Watching you walk away is hard. I feel as though everything I’ve offered to you, every piece of my heart, every breath and word and smile, is going with you, and you’re going a long way off. Everything I’ve given you is following you, spinning after you, like a leaf dropped in a whirling eddy of water, and all I can do is watch and pray it doesn’t go under, that it stays its course and makes it through the tiny rapids in the creek, because they’re really huge. They’re huger for that leaf than you could ever imagine.
As you walk away a thousand memories are coming to mind, and I feel like I’m losing you. I’m not. You’re just becoming your own person, making your own decisions, leaving for a while. You’ll come back, I know it.
but it’s a helpless feeling watching you whirl in the ripples and eddies and swirls, and all I can do is clutch my hands to my face and pray you’ll do fine.
I know you’ll do fine.
I watch you walk away, and everyone else is already in the car. I watch the wind ruffle your brown hair softly, watch it play about the edges of your plaid shirt. You don’t look back. I’m glad, but I want to see your face again. I want to be sure you’ll be here when I can see you again. I want to be sure this is temporary.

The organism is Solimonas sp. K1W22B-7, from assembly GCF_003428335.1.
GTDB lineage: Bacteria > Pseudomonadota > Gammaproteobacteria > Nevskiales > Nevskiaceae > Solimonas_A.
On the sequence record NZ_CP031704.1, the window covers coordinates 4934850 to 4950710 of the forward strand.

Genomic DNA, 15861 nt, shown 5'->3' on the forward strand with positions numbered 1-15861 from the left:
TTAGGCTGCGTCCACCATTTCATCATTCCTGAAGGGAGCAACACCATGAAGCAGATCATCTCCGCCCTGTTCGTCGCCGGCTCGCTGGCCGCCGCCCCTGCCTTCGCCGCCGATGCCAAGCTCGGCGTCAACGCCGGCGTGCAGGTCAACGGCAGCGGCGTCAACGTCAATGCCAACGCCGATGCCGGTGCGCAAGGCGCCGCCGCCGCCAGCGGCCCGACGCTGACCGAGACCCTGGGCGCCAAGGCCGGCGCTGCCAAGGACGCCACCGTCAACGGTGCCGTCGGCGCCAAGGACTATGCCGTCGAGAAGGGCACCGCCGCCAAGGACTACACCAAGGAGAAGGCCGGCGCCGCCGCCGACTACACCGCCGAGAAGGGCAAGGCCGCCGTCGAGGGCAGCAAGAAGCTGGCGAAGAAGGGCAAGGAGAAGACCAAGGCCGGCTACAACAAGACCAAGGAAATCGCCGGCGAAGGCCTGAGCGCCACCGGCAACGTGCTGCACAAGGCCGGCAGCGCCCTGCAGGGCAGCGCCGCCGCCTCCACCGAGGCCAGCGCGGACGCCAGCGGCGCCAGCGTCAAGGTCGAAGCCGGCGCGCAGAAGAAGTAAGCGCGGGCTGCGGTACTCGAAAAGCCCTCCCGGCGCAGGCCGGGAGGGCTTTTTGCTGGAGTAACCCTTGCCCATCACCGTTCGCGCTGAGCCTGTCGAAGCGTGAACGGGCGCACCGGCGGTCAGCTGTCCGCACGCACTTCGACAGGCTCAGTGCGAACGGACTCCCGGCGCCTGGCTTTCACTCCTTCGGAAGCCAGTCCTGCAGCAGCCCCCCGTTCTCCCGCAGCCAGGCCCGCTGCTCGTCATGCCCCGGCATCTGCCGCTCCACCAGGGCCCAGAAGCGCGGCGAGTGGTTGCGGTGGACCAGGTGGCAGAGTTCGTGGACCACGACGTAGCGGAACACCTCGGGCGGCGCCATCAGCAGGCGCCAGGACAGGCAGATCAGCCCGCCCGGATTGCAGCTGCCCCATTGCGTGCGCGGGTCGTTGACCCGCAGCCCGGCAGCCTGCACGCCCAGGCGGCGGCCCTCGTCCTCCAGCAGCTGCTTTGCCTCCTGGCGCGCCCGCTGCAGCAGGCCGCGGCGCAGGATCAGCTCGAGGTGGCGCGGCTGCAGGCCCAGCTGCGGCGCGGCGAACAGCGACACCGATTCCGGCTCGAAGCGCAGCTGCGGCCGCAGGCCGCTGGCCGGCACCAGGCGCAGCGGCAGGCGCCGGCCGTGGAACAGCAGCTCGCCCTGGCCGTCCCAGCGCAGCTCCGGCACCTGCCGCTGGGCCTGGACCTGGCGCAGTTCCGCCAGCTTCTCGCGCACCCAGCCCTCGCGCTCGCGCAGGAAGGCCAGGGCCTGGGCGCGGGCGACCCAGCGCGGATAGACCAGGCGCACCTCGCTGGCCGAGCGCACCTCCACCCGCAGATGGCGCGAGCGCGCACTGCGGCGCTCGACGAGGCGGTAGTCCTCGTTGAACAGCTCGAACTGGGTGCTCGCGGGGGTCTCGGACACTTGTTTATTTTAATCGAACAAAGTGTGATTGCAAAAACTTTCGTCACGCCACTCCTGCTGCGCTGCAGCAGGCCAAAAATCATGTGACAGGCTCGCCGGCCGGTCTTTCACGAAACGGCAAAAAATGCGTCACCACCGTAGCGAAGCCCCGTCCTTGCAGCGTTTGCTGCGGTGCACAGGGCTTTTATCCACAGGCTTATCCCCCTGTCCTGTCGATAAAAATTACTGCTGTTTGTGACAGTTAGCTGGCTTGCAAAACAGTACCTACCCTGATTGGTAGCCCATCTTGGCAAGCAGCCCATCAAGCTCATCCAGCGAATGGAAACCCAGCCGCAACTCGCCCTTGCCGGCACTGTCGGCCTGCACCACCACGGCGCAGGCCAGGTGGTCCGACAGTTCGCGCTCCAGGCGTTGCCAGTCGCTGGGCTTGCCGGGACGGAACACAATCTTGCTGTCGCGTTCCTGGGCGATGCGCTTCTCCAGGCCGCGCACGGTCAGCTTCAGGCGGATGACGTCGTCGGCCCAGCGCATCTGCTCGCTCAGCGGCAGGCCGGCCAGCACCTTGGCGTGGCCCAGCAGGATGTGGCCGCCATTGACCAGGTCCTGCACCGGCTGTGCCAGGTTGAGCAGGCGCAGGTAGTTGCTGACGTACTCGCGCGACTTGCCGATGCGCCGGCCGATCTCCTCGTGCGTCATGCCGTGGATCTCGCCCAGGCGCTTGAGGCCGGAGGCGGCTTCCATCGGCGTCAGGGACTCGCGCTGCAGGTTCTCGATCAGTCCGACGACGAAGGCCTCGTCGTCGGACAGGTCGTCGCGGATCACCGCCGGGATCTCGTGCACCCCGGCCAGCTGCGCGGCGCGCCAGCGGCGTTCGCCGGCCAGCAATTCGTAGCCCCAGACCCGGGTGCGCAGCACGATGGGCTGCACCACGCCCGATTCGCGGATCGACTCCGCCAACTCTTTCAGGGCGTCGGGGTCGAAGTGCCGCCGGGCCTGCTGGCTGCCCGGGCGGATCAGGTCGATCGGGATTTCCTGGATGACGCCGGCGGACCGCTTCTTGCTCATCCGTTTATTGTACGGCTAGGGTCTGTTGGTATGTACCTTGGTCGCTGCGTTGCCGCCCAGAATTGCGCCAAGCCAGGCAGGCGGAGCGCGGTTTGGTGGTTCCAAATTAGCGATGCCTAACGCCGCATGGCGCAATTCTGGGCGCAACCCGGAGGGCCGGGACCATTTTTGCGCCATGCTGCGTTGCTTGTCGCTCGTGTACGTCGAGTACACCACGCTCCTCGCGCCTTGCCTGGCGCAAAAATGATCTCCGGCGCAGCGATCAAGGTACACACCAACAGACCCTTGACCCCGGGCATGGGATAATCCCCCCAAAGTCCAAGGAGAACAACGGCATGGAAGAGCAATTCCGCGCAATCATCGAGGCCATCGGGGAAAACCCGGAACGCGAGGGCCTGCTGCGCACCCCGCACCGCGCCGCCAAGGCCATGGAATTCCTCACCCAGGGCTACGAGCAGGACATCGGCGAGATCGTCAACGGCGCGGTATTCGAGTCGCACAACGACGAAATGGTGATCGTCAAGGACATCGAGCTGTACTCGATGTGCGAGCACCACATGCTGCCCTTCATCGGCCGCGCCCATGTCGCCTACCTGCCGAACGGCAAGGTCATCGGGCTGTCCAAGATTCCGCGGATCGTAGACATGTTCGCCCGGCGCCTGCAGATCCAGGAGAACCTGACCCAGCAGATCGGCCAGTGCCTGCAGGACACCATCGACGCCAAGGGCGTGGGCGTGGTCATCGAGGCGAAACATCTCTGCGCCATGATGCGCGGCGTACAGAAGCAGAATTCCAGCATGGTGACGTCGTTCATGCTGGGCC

I’ll see you again. I’ll see you again.
I get in the car, and close the door, and turn to catch one more glimpse of you, striding up that sidewalk like you own it, ready for anything anyone could throw at you. But I can’t see you for the cars in the parking lot, and those solitary trees in their concrete islands.
Sitting back and staring out the window, I forget—purposefully? – to put my seatbelt back on. The silence is already abstract and bizarre, and the almost-setting sun turns all of the scenery a golden gild as we drive south, to home. Everyone is occupied, in murmuring conversation, listening to headphones, and I’m sitting in the silence, staring at the fields of corn and marigolds and thinking and not thinking, blinking and not blinking.
South, to home. It’s still your home, you hear?
You’ll be busy. Occupied. I won’t be. I’m obviously not. I feel odd, like we’ve tried to rearrange a living room so we no longer need the chairs. Can we do this? It’s too bizarre, too odd, too strange. Why is it changing again? Can you remind me, someone, because I keep forgetting.
I didn’t cry on the way home. Didn’t talk about you with others. Just sat, silently, watching the trees go by. But I wanted to. I wanted to cry.
That’s why I hugged you so long, you know. Maybe if I hugged you long enough, I would still feel like you were here with me right now, like you’ve been for all my life, right beside me, behind me, there. Here.
And I know you’re not, and that’s what’s so hard to get used to.
It’s been three hours.
Oh, my darling brother, how will we ever survive?